Oregon Distillers Guild

Why Tom & Brad?

Oregon isn’t short of amazing distillers pushing boundaries with their operations, but Tom Burkleaux and Brad Irwin have gone above and beyond to champion local people, businesses, charities, and agriculture with their work.

In light of this, there really are no better candidates to take charge at the Oregon Distillers Guild, and being that they both make superb, award-winning artisan spirits, they certainly have the decorations that legitimize their posts.

Where Is The Oregon Distillers Guild Headquartered?

Although Tom and Brad man the helm of the Oregon Distillers Guild, since its formation in 2007, it has evolved into a sizable consortium comprising most of the craft distilleries in the state of Oregon.

Being that it’s such a widespread organization, there doesn’t seem to be any physical headquarters, but there are online spaces that function as a virtual base of operations for the guild and its member distilleries, such as the Oregon Distillery Trail Facebook page.

In fact, as the trail is curated and organized by the guild, their names are by and large synonymous, which is why you may struggle to find much about the guild as a discrete operation, separate from the trail.

What Does The Oregon Distillers Guild Do?

The Oregon Distillers Guild has three agendas, each angled towards facilitating the business growth of Oregonian distilleries, as well as spreading the word about Oregon’s unique and exquisite spirits. These agendas are as follows:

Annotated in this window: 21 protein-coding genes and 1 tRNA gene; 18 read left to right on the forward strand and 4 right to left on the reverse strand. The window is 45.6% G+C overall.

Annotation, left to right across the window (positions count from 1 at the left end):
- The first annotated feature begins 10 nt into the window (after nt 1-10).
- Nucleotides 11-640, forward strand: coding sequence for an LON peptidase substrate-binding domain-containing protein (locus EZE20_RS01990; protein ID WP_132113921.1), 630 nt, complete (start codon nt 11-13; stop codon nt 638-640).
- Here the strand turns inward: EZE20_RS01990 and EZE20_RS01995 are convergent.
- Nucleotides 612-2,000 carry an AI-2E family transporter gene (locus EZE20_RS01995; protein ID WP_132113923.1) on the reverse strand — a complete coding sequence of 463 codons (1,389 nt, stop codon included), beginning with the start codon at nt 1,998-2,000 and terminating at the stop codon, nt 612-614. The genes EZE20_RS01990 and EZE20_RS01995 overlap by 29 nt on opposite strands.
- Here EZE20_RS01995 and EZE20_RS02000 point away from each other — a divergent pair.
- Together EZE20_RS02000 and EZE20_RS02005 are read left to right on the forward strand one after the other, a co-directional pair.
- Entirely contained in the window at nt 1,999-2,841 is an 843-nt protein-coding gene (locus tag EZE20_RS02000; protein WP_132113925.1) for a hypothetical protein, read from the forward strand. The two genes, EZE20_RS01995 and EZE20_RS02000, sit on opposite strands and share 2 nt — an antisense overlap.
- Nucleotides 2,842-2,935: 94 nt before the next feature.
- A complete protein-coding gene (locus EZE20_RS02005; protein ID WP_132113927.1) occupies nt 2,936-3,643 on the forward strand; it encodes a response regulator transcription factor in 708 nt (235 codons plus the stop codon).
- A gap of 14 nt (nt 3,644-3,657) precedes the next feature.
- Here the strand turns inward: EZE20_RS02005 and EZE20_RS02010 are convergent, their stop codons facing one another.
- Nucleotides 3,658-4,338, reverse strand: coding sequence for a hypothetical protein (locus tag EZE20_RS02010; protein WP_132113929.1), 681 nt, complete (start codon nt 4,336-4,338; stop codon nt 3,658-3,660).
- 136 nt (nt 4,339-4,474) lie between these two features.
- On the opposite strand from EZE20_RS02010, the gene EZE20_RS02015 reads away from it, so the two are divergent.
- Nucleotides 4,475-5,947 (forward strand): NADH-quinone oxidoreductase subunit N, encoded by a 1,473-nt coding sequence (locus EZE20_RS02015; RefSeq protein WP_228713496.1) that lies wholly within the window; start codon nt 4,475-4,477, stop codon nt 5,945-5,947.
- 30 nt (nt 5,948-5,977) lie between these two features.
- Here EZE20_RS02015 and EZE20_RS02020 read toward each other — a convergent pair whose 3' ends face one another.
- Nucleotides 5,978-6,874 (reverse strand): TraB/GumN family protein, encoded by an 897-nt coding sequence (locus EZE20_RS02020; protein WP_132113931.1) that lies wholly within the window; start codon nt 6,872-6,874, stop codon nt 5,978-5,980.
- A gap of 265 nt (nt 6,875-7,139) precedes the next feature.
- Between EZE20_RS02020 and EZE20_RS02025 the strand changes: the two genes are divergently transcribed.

Education — The guild does all it can to educate member distilleries on best practices to ensure a high standard of spirit is maintained, as well as the general public (particularly those who live beyond state lines) about the DIY culture of Oregon and the quality of the spirits crafted.

Legislation — The guild takes it upon themselves to contest or present changes in legislation that will harm Oregonian distillers. For instance, recently, they presented their case against privatization to the state’s governing body, reporting that privatization will lead to …

  • Reduced revenue for all Oregonian distillers, and, by extension, stunted business growth and fewer jobs
  • A decrease in Oregonian revenue overall, meaning the whole state would be impacted negatively
  • Alcohol would be easier accessed by minors, which would lead to all manner of serious issues and incidents
  • Damage to OLCC agent stores
  • Cut into sales of beer and wine as well as spirits, thus hurting business across the alcohol industry as a whole and decreasing state-wide revenue by an even further degree

The Guild also raises money to take legal action against harmful taxes and legislation when their proposals either go unheard or are denied.

Promotion — And last but not least, the Oregon Distillers Guild works tirelessly with whatever funds they can gather to promote the craft distillery scene both within and beyond state and national lines.

The ultimate goal is to establish Oregon as not just a national leader in the distillation industry, but to establish the state’s voice on the world stage as well, thereby generating more tourism and internationally-derived revenue.

Final Thoughts

As a comparatively small state with a modestly-sized population, Oregon isn’t home to anywhere near as many distilleries as, say, California or Texas, but on a per capita basis, The Beaver State outdoes both of these giant states and then some.

Despite the DIY spirit and scale of Distilleries across the state, they’ve become a pivotal player in the economy, bolstering revenue by millions of dollars, and the Oregon Distillers Guild has played a large role in getting them there.

Antithetical to the typical corporate structure, this organization exists to prop up what would usually be considered competitors, for the betterment of everyone, from the distillers themselves, to the drinkers of their spirits.